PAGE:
The essence of the system, in place by 1601, was that each parish would tax its wealthy inhabitants and give money to the needy poor.
England was uniquely successful in establishing this system across the country, by the 1640s everywhere from London to Northumberland.
By the 1690s, redistributive tax was capable of feeding around 5% of the population, a major achievement for an early modern state.
This undoubtedly helped England become (probably) the first country to permanently escape famine (the last one was in 1623).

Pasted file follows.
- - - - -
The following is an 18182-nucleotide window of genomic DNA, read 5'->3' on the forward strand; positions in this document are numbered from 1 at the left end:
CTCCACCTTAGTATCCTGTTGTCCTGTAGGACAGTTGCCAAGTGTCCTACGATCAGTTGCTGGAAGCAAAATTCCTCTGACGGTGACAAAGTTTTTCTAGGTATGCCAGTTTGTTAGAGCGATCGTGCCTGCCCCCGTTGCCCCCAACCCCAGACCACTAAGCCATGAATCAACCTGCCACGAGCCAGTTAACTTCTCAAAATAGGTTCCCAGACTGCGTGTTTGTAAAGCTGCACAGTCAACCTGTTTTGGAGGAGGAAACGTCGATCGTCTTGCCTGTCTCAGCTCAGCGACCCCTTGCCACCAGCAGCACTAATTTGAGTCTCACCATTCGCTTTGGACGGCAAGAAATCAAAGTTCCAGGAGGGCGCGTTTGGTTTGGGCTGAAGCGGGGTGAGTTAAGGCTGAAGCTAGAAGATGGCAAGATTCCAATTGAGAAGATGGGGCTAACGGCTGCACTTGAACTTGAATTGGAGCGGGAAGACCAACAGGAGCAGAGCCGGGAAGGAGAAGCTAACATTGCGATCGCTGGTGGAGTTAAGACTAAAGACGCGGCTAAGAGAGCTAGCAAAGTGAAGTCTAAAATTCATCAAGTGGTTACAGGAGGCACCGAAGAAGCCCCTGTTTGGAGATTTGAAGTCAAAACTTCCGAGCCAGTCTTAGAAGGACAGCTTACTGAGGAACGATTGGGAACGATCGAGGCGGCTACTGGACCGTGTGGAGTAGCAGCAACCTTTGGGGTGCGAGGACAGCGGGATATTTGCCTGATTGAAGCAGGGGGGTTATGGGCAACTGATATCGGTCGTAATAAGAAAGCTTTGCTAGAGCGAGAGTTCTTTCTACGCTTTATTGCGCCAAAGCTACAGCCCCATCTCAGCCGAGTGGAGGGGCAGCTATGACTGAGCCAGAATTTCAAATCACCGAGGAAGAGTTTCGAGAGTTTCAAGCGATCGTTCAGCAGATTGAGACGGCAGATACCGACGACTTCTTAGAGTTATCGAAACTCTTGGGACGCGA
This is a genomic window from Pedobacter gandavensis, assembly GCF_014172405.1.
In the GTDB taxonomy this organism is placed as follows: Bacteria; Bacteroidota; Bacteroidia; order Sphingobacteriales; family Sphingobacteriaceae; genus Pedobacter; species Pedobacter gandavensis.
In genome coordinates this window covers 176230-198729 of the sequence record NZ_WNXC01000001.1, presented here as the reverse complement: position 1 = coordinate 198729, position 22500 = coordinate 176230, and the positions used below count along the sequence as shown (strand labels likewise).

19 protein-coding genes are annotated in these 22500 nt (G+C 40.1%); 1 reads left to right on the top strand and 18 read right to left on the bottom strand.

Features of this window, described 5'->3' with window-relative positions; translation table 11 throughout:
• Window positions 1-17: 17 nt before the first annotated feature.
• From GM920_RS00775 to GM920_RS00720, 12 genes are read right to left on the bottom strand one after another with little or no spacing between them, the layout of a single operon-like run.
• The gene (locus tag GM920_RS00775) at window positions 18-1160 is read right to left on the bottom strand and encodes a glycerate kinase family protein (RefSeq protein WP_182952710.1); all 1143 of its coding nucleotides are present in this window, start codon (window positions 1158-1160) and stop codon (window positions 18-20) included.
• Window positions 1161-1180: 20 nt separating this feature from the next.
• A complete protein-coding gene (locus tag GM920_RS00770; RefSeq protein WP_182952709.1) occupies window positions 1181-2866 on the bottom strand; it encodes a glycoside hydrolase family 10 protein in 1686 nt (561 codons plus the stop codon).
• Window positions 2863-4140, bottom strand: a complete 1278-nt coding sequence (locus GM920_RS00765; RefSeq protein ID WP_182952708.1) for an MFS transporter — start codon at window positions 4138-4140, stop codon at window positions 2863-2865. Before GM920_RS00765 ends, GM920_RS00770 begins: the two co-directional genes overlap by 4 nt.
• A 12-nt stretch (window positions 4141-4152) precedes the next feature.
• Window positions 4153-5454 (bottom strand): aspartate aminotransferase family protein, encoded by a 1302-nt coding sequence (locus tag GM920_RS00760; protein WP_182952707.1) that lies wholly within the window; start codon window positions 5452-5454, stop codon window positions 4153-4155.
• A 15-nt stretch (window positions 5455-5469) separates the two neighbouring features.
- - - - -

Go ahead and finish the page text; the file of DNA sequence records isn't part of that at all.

It may have helped prevent popular rebellion, and by ensuring people were relieved in their home parishes, it reduced the spread of disease.
Most interestingly, the historian Peter Solar suggested that the safety net provided by the poor law allowed ordinary people to take risks.
So, if they wanted to sell the farm and become - say - a cotton weaver or iron-worker, they knew they had a social security safety net.
For similar reasons, it may have helped allow internal migration (thought this is hotly debated), to industrial and urban areas...
But more generally, it helped provide valuable security for people at a time of unstable marketisation and industrial growth. So, yay!